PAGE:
Does your cutting mat have lint from fabric stuck in it? I've been rotary cutting batting making large sheets from my scraps and afterwards it looked like this.
If you're interested in learning how to make full batting sheets from your scraps you can click through on this image to my previous tute.
I was about to clean the mess off the mat and it occurred to me that you might like to see how I do it.
Meet your cutting mat's new best friend - a simple rubber (or eraser for my American readers!).
I keep the side of the rubber/eraser flat on the cutting mat, not that this matters it just means I'm working a larger area at any one time and I move it over the surface of the mat applying a small amount of pressure.
The attached fluff starts to collect as I work.
And finally, I'm left with a collected piece of fluff and a pile of particles from the rubber/eraser which I wipe away.
Less than two minutes from starting my mat looks like new again.
Tips In Caring For Your Self-Healing Cutting Mat:
Hi everyone, my Tips In Caring For Your Self-Healing Cutting Mat post is proving extremely popular across the internet and my tip list is being printed off and shared. Obviously, as a teacher, I'm always delighted to share my knowledge with everyone and 'spread the word' and I'd love you to do the same for me - tell everyone that you found the info right here and suggest that they visit my blog too. Thanks for your support in advance - Chris :D
Your mat will warp easily:
don't roll for a prolonged period of time - the time it takes to get it home from the shop when you buy it should be okay as long as you don't take the slow train home! - but once your mat's been used don't do it as it will open up lines where you've cut on it and can cause the mat to crack;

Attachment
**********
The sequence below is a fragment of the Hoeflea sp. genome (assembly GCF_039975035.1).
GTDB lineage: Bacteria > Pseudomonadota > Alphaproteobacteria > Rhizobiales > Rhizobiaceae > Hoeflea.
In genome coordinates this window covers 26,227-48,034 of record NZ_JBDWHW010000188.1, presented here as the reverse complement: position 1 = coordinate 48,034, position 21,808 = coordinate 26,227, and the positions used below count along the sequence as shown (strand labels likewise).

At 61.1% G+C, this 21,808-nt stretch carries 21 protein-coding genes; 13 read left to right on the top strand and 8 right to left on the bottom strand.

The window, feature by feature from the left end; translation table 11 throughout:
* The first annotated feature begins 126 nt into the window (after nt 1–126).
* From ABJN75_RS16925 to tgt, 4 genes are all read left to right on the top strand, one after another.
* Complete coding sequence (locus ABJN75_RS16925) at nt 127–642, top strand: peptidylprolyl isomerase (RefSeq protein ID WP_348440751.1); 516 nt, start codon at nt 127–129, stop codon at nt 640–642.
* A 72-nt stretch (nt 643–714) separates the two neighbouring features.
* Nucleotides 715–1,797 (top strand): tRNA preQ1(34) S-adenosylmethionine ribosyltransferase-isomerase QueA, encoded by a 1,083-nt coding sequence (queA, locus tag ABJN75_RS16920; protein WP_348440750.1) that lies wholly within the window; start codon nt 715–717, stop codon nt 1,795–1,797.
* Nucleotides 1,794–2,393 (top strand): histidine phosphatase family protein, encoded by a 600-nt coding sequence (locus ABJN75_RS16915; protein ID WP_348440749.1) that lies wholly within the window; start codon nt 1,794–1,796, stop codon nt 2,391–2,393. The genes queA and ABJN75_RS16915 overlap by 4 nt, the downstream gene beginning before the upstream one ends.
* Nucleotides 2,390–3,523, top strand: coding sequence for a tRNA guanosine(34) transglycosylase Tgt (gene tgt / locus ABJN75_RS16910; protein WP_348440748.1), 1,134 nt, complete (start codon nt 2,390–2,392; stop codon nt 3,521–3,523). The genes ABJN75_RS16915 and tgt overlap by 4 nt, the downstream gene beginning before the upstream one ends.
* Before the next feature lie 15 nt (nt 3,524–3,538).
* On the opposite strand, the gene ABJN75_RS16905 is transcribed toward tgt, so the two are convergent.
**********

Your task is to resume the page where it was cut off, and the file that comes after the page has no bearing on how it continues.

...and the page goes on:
don't stand it on its edge - lie it flat, on your cutting table or under a sofa or bed;
don't iron or apply heat - don't put hot food or drinks on your mat;
don't leave in direct sunlight or against a radiator or other heat source;
don't leave it in a car on a sunny day.
Did you know your cutting mat needs moisture and this will make cutting easier and your rotary cutting blades won't dull as quickly? To moisturise your mat now and again place it in a bath of cool water with approx 1/4 cup of white vinegar to every gallon of water. Let it soak for about 20 minutes. Using a soft mushroom scrubbing brush and a splash of gentle liquid soap you can clean the surface at the same time. Rinse and air or towel dry (no heat or direct sunlight!). If your mat smells this should really help.
Avoid repeated cutting lines:
Try to cut regular cuts on different sections of the mat, regular use of one measured line will create grooves and eventually slice through your mat causing problems when cutting and blunting your rotary cutting blade (a regular occurrence working in a quilt store particularly on the quarter yard and yard lines!!!)
When all else fails:
If a section of your mat fails, don't throw your mat out instead use heavy scissors (not your fabric scissors!) to cut the mat into templates and smaller sections, great for retreats and travelling.
Do you have any more tips in caring for cutting mats? Share them with us in the comments :D
Additional Tips From Readers' Comments:
A quick brush with a lint roller lifts a lot from the mat - Sarah
Sticking tape can remove stuff too - Chris
Rubbing fabric across your mat usually (not always) works to gather up the fluff - Sandra Walker
Baby wipes clean mats - Cate Brickell
Updated at 11.14 am Saturday, 25 July 2015
I saw this youtube video by Hedi Salm - How To Fix A Warped Cutting Mat. I haven't done this myself so I'm in no way saying she's right and it works but if you have a warped mat you might want to watch this video and decide for yourself whether to give her technique a go or not!
Clicking on an image will take you to a new page of crafty goodness :)
Disclaimer: This post is for informational purposes only, no payment or commission is received on click-throughs and opinions are my own.